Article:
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  • Jenoptik Extends Diamond-Turning Capabilities to US
May 2010
JUPITER, Fla., May 27, 2010 — With the installation of equipment in its manufacturing operations, Jenoptik Optical Systems Inc. has announced the extension of its diamond turning capabilities to its US-based operations.
This will expand the overall custom optics capabilities of Jenoptik in the US and minimize effects from import and export agencies such as ITAR in the US and from licensing agencies such as BAFA in Germany. The Jupiter facility will be capable of diamond turning infrared materials including germanium, calcium fluoride, zinc sulfide, zinc selenide, aluminum and chalcogenide glass.

The US-based capabilities complement those of Jenoptik AG in Jena, Germany.

Jenoptik Optical Systems Inc. formed after Jenoptik merged its subsidiaries Coastal Optical Systems, Liebmann Optical Co. and, later, MEMS Optical and Jenoptik Polymer Systems. Its markets include life sciences research, defense, semiconductor manufacturing, digital projection, optical metrology and astronomical research.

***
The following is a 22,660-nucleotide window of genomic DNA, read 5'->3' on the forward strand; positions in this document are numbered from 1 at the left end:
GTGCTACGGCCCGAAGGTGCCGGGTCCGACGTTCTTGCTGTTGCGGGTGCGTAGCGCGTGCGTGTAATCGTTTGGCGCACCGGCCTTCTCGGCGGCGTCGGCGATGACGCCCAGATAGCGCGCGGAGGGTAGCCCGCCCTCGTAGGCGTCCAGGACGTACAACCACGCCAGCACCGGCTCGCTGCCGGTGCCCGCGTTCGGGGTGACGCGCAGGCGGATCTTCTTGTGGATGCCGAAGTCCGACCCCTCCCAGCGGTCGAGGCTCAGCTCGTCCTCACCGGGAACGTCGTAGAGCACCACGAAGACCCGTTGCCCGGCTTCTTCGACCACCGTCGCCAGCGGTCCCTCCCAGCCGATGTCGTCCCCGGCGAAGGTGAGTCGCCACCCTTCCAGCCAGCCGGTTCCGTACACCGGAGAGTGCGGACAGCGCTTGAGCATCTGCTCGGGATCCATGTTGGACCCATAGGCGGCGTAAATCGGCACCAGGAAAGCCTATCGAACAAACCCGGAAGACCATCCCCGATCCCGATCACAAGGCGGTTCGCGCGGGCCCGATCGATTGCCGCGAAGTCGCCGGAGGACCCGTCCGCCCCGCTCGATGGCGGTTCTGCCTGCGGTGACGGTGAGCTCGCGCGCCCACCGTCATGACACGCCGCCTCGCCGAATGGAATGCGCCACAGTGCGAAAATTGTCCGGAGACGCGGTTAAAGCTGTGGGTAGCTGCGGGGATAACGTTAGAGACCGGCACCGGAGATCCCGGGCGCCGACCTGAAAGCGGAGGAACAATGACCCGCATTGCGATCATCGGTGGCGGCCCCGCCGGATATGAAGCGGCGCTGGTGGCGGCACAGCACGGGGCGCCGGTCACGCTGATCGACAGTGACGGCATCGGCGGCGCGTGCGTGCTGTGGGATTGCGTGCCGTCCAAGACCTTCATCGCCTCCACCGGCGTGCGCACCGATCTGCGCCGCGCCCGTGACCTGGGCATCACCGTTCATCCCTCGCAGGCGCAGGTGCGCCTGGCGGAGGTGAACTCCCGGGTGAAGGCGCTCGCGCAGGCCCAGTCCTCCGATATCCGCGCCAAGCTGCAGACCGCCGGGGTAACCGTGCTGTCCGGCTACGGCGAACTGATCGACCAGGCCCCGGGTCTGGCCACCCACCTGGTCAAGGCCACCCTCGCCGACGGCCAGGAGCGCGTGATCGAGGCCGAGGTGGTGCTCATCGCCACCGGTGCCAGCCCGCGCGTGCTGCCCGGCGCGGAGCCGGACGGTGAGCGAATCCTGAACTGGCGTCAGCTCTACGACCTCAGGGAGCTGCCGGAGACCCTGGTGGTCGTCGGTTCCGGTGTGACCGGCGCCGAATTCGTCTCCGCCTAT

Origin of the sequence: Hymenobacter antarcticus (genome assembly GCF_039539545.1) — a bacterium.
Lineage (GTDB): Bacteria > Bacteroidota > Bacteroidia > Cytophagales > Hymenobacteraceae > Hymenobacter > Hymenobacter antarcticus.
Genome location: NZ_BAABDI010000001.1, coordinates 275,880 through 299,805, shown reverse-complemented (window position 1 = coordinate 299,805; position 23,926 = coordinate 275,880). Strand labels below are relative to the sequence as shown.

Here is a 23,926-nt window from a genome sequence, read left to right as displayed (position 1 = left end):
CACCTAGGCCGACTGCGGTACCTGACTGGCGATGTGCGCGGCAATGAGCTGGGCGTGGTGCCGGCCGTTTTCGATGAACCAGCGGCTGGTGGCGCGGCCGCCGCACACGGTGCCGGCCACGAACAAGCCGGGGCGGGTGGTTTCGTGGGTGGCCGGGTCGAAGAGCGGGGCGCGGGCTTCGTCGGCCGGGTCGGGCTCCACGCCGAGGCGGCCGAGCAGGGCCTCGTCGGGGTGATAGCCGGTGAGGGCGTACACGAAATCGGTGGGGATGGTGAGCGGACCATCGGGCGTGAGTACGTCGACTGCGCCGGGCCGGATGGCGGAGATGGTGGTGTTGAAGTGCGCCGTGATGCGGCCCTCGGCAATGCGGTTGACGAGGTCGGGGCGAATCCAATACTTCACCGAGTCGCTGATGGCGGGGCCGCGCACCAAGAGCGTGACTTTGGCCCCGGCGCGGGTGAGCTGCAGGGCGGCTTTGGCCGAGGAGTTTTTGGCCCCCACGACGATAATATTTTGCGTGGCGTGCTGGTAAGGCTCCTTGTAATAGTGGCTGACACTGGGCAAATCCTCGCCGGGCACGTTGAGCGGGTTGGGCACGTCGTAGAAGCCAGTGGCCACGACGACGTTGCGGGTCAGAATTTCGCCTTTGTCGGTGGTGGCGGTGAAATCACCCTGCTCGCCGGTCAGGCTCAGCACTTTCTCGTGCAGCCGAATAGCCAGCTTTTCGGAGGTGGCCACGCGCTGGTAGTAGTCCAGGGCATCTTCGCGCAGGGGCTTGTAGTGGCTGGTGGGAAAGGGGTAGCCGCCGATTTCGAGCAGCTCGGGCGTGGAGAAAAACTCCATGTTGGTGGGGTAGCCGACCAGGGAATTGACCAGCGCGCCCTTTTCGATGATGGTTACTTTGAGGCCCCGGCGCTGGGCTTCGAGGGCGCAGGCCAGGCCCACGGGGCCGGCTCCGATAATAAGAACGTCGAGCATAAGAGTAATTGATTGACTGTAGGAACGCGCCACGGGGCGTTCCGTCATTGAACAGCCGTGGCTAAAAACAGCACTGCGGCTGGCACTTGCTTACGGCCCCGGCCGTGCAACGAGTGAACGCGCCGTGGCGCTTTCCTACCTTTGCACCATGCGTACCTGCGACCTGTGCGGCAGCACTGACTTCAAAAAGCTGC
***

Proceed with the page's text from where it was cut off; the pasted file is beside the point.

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The scientific observation of celestial radiation that has reached the vicinity of Earth, and the interpretation of these observations to determine the characteristics of the extraterrestrial bodies and phenomena that have emitted the radiation.
calcium fluoride
An optical material used in place of crown glass to produce lenses with extraordinary correction of chromatic aberrations. Its high coefficient of thermal expansion and its tendency to absorb moisture limit its range of application.
chalcogenide glass
An infrared-transmitting material used in optical fibers for applications in the wavelength region from 2 to 11 µm.
A crystalline semiconductor material that transmits in the infrared.
zinc sulfide
A polycrystalline material that transmits in the infrared; it is used as a phosphor in x-ray and television screens.
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